India Water Portal reports: The year 2016 was an abysmal year in terms of environmental policy and conservation in India. There were also many initiatives worth talking about. Any initiative, however, is only as good as those managing it. Here we talk about four people in the country who made news for their water-related actions.
Modi govt and environment
Daripalli Ramaiah, recently awarded the Padmashri, India’s third highest civilian honour, has dedicated his life to increasing the country’s green cover and in the process has been credited with planting one crore saplings. The fight of Ramaiah to plant trees was not alone, as his wife Janamma has also made significant contribution to tree planting.
The Modi government had come with the promise of a better future for India’s rivers. Unfortunately, the promise remains unfulfilled, and there seems to be no roadmap in sight for our rivers. There’s nothing in the policies, plans or projects of the current government that would provide any ray of hope, now or in future.
Greenpeace reports: India remains committed to one of the most aggressive programmes to build new coal plants (some 600 of them) that the planet has ever seen. Yet, 94% of the coal power capacity currently under construction will be lying idle. What’s more, solar power’s now cheaper than coal power, by the government’s own admission.
Katherine Ross reports: Last month’s release of India’s ambitious year-on-year solar energy capacity targets chart a roadmap for achieving the country’s 2022 goal. This sequence of yearly targets—as opposed to an assumed growth trend between current capacity and targeted capacity—shows that India is making concerted plans to reach its goals announced at the Paris talks.
Gladson Dungdung writes: With the CAMPA bill being passed, the forest department has regained its lost hegemonic power over Adivasis. Many past and present instances suggest that the CAMPA amounts to the return of a British Raj-like regime to the forest, aggravating resource based conflict and the enmity between the State and forest dwelling communities.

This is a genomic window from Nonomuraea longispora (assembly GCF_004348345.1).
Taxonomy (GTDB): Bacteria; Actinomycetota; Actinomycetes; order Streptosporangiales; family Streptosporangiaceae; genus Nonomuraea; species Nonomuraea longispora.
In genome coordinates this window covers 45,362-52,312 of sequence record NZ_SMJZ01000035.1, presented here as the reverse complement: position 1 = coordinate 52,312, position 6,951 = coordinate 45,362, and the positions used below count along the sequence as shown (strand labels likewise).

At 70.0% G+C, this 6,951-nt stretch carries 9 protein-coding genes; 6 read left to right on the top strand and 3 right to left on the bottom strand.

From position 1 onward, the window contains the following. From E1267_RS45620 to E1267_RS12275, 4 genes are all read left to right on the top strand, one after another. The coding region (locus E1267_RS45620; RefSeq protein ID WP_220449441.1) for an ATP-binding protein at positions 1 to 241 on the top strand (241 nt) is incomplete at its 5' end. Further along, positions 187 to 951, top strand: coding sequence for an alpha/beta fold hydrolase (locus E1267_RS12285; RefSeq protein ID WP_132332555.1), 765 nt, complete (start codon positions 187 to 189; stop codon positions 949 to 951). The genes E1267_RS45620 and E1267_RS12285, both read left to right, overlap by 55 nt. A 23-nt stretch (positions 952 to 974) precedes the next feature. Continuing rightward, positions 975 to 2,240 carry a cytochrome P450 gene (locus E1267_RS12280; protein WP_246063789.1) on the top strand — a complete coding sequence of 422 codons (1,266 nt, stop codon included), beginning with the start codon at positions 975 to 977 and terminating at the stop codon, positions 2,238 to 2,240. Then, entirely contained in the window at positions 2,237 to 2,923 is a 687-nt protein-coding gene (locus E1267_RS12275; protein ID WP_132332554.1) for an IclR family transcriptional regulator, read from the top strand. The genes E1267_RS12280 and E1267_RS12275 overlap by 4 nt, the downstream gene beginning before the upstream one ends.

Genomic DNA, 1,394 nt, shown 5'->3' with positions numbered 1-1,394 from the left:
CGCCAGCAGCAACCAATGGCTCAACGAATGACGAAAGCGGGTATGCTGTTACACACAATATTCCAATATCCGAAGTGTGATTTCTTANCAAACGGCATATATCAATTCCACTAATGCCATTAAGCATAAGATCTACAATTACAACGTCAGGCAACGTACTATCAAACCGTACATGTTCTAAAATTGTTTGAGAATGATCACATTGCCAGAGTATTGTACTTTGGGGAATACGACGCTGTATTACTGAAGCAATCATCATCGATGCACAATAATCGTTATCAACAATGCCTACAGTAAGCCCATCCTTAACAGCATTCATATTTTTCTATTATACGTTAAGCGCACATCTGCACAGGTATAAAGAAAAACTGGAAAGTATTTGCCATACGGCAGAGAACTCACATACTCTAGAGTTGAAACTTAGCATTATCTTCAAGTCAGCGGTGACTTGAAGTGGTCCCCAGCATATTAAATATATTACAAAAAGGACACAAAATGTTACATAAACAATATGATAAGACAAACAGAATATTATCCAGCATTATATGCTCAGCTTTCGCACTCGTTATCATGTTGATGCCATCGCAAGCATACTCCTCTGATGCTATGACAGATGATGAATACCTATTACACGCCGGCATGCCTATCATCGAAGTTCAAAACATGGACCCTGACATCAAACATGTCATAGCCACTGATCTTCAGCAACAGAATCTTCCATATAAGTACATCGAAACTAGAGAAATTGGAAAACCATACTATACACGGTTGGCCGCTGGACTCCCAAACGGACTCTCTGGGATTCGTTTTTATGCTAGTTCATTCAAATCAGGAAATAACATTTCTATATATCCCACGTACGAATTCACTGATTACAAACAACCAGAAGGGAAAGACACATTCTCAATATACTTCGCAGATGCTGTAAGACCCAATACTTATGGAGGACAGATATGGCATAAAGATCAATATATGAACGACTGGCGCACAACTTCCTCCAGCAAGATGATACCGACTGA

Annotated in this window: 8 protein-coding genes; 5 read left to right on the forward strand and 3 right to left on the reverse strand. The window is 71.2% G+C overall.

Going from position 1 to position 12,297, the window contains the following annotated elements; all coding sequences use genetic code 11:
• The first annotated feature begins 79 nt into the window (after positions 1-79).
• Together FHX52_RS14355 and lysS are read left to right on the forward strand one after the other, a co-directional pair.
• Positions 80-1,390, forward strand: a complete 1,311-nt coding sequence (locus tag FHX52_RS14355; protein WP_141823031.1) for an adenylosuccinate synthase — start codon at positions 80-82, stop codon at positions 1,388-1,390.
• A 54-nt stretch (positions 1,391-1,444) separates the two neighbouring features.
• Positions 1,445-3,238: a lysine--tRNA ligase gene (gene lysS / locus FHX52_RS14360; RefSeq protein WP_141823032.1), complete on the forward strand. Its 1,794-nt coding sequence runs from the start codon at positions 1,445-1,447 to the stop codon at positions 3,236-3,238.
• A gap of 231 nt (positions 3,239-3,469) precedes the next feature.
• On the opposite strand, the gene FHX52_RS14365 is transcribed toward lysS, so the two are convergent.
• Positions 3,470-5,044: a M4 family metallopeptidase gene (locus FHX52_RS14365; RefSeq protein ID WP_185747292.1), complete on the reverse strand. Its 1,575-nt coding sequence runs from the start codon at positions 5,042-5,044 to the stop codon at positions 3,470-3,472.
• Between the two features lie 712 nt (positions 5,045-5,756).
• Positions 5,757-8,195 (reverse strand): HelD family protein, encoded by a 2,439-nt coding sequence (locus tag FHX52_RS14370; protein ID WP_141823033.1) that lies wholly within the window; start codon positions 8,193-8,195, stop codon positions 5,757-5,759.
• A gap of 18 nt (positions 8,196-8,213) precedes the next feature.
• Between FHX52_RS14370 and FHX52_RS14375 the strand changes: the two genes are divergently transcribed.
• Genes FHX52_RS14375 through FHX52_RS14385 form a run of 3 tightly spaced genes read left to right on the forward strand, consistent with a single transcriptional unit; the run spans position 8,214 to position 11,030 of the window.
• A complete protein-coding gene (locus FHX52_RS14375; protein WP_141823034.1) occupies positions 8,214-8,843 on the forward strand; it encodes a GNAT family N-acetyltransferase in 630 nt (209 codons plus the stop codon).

Campaign for Survival and Dignity release: The Rajya Sabha has passed the Compensatory Afforestation Fund Bill, 2016. This Bill essentially gives carte blanche to forest officials to spend gigantic amounts of money (over Rs. 40,000 crores) without any accountability to the people whose forests, lands and lives will be damaged or destroyed by their activities.
Sukanta Chaudhari writes: Today, a great threat looms over wetlands. Under a new environmental regime, each state will be free to form its own guidelines. Bengal’s new environment minister, has declared his intention of ‘developing’ the wetlands and even having their Ramsar status annulled. The truth is that Kolkata’s wetlands are ‘real estate in waiting’.
Jay Mazoomdar reports: Three-quarters of the Environment Ministry’s Environment Supplement Plan — 2,900 words of the 3,850-word draft — is directly lifted from a similar US government document. The draft notification proposes to allow those who go ahead with project work without prior environmental clearance. Under existing laws, these are criminal offences punishable with imprisonment.
Kumar Sambhav Shrivastava reports: Massive plantation drives over the past decade have not translated into any significant increase in India’s green cover, an analysis of government data shows, putting a question mark over the money-guzzling schemes and the government’s recent move to distribute Rs 41,000 crore to the states for plantation and regeneration of forests.